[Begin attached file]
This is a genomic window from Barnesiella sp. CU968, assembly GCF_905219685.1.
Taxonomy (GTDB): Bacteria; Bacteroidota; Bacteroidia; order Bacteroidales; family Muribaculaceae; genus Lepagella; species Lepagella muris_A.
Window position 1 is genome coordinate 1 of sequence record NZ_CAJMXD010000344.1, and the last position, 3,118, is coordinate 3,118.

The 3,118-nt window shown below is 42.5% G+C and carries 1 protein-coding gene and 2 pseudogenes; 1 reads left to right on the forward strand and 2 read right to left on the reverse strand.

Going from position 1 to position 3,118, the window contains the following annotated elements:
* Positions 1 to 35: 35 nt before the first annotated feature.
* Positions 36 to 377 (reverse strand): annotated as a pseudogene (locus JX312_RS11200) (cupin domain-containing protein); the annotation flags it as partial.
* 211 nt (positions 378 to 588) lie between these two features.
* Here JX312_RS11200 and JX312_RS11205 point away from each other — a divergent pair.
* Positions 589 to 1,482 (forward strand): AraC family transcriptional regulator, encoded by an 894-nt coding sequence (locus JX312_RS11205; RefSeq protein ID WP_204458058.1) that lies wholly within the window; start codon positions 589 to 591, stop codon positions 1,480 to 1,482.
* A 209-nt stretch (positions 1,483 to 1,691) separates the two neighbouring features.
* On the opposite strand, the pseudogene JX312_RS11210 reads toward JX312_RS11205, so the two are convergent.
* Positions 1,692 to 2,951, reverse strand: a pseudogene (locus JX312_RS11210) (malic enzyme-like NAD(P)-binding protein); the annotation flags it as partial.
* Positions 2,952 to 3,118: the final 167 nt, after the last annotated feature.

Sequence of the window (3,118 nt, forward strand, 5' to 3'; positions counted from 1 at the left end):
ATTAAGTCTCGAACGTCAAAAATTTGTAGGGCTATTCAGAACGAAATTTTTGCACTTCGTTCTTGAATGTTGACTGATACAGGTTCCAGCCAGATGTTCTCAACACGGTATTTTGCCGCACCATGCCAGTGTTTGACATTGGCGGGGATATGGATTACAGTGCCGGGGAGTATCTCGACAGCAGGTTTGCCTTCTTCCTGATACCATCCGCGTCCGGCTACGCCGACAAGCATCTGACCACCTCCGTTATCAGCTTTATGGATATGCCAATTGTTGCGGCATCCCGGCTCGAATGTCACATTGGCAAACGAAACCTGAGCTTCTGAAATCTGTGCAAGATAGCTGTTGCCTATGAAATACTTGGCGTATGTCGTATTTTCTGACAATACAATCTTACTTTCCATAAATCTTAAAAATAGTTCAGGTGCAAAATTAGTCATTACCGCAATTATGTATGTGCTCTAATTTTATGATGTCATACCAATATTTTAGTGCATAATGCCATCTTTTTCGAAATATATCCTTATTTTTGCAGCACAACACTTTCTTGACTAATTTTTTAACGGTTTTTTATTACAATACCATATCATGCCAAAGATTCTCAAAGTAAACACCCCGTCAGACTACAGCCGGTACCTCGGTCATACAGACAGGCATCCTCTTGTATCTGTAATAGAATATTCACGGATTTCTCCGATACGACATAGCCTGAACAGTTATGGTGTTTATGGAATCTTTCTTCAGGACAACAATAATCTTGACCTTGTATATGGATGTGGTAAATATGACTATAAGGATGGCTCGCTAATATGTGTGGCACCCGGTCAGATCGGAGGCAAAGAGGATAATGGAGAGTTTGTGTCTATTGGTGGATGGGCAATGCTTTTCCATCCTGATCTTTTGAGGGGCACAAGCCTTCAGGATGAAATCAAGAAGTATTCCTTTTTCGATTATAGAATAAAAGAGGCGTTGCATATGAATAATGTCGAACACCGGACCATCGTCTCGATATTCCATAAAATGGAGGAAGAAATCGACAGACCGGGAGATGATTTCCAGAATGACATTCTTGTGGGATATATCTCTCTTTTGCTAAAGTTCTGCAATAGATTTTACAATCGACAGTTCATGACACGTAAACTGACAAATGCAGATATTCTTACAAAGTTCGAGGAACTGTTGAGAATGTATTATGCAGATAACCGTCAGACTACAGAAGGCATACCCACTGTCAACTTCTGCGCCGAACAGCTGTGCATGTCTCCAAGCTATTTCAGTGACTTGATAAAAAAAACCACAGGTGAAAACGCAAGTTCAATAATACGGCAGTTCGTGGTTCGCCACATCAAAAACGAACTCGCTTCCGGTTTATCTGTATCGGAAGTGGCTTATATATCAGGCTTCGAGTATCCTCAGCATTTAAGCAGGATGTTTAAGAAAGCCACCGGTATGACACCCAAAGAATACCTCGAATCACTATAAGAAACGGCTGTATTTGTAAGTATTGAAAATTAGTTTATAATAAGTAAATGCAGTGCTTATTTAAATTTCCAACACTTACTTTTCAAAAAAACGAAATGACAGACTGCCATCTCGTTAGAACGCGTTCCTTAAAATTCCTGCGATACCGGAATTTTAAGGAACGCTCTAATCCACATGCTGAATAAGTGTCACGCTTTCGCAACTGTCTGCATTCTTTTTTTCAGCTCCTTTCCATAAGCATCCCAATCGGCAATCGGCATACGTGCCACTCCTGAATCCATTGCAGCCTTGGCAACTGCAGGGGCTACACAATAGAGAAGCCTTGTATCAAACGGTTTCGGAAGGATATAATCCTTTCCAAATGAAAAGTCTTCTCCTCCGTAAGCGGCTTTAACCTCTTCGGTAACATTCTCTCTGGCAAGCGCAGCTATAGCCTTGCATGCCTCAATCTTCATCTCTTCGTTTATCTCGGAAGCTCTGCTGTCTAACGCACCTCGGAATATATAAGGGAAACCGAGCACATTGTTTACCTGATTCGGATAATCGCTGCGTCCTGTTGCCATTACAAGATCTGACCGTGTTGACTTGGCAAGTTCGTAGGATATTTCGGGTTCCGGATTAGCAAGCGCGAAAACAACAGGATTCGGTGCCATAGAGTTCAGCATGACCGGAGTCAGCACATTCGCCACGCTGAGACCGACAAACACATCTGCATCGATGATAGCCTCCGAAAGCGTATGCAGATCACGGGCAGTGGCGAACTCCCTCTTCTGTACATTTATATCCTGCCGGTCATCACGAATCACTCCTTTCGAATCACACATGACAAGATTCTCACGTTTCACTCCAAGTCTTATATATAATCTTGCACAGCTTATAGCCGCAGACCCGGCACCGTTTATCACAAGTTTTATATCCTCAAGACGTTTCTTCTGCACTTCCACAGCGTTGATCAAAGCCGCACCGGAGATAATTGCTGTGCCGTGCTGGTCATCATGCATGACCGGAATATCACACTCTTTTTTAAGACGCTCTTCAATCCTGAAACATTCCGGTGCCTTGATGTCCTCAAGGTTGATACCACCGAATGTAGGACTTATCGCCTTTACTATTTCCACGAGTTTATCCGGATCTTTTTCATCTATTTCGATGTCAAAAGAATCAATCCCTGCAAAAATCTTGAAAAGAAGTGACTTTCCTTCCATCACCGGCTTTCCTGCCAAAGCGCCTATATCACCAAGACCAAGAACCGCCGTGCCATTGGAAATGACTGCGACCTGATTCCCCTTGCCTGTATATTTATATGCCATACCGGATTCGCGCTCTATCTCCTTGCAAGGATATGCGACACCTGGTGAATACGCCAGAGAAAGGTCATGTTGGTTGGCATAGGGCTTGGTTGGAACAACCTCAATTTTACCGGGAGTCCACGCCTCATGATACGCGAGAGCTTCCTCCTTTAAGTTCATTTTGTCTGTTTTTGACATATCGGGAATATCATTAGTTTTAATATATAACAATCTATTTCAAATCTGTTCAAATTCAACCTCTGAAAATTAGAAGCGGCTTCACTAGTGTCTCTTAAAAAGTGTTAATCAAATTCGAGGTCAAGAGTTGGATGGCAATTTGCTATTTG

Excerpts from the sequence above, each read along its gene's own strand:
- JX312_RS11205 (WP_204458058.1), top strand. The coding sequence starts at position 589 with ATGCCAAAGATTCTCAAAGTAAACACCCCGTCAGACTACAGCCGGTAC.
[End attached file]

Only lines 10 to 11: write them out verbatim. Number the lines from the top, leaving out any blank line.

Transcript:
* Positions 589 to 1,482 (forward strand): AraC family transcriptional regulator, encoded by an 894-nt coding sequence (locus JX312_RS11205; RefSeq protein ID WP_204458058.1) that lies wholly within the window; start codon positions 589 to 591, stop codon positions 1,480 to 1,482.
* A 209-nt stretch (positions 1,483 to 1,691) separates the two neighbouring features.